How can binge eaters and emotional eaters learn to control themselves and avoid becoming overweight or even obese? Undoubtedly, supplying an answer to this question would make you a millionaire in about two seconds flat since so many of us are in the habit of feeding our feelings... at least on occasion. With the news the Maestro Rechargeable System, a weight loss treatment device, has moved one step closer to Food and Drug Administration (FDA) approval, its creator, EnteroMedics, has become flush with newfound confidence but can the Maestro System offer the same degree of hope and happiness to the obese?
After all, although a key committee of the FDA voted eight to one the Maestro System is safe and voted six to two the device's benefits outweigh its risks, when considering ‘reasonable assurance’ of efficacy, the same committee voted four to five against. Safe but possibly ineffective, concludes the FDA. Meanwhile, EnteroMedics is continuing to pursue this necessary approval in order to being marketing its new product.
How It Works
The Maestro System is based on what EnteroMedics refers to as VBLOC therapy, which is designed to control feelings of hunger and fullness by blocking the nerve which regulates the digestive system. The vagus nerve affects digestion and other activities of the stomach, intestines, and pancreas, primarily by providing two-way communication between the brain and body. After eating, it is signals carried along the vagus nerve that inform your brain you’re no longer hungry. Early research on surgical vagotomy — severing the vagus nerve near the stomach, an operation used to treat peptic ulcers — showed patients losing weight along with their appetites. However, overtime the body compensated and the weight-loss effects disappeared.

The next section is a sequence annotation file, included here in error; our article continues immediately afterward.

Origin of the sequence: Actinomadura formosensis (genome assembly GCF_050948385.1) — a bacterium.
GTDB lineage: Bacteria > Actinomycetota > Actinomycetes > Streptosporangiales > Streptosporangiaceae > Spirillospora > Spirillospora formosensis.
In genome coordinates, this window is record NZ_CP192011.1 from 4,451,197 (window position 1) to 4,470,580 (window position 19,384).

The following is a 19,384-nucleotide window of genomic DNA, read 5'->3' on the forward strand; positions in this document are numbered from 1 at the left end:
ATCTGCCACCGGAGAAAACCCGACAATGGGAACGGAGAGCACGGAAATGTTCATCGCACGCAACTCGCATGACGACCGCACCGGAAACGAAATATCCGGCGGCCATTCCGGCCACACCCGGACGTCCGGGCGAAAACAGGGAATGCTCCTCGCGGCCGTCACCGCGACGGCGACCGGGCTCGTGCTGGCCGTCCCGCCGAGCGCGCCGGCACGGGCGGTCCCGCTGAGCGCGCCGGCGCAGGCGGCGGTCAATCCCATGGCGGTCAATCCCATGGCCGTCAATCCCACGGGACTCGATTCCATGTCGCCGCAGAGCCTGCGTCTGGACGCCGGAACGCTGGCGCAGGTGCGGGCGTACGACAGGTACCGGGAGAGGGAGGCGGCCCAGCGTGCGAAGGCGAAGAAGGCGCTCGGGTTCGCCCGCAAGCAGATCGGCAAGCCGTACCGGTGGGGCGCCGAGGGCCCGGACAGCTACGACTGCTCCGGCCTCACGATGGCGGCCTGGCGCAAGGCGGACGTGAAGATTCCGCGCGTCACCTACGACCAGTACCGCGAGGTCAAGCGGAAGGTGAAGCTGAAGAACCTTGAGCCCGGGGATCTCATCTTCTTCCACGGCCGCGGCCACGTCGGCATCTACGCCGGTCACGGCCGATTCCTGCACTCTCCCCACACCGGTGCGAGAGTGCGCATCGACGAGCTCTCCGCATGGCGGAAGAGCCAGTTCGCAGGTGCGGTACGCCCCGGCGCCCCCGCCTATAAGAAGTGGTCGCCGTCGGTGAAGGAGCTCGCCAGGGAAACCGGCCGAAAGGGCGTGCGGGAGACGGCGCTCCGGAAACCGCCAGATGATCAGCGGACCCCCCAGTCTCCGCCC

Tweaking the theory underlying the vagotomy, EnteroMedics designed VBLOC Therapy to intermittently block vagus nerve signaling using a pacemaker-like device — a "pulse generator" — that is surgically implanted under the skin of the chest wall. While normal digestive system anatomy is preserved, the Maestro delivers high-frequency electrical pulses to leads laid along two trunks of the vagus nerve. In short, it's a neurostimulator, similar to those used for years to manage pain, except this controls hunger pangs. Again, you may very well ask, is controlling the sensation of hunger enough to curb those who eat for pleasure or pain?
Maybe, maybe not, still the clinical trial results don't look too shabby. EnteroMedics demonstrated patients using the Maestro System lost 24.4 percent of their excess weight at one year, which represents a clinically meaningful and statistically significant loss. Importantly, this excess weight loss was sustained out to 18 months. Most participants in the study (52.5 percent) lost 20 percent or more of their excess weight and nearly one-third lost 30 percent or more. Additionally, the researchers observed statistically significant improvements in total cholesterol, LDL, triglycerides, systolic and diastolic blood pressure, heart rate, and waist circumference among participants undergoing treatment.
"Where existing options are clearly failing to address the growing epidemic of obesity, we believe VBLOC Therapy may offer a unique approach to treating obesity,” said Greg Lea, Chief Operating Officer and Chief Financial Officer of EnteroMedics. Unique, for sure, but only FDA approval and a little time will tell if the Maestro can really help emotional eaters and bingers.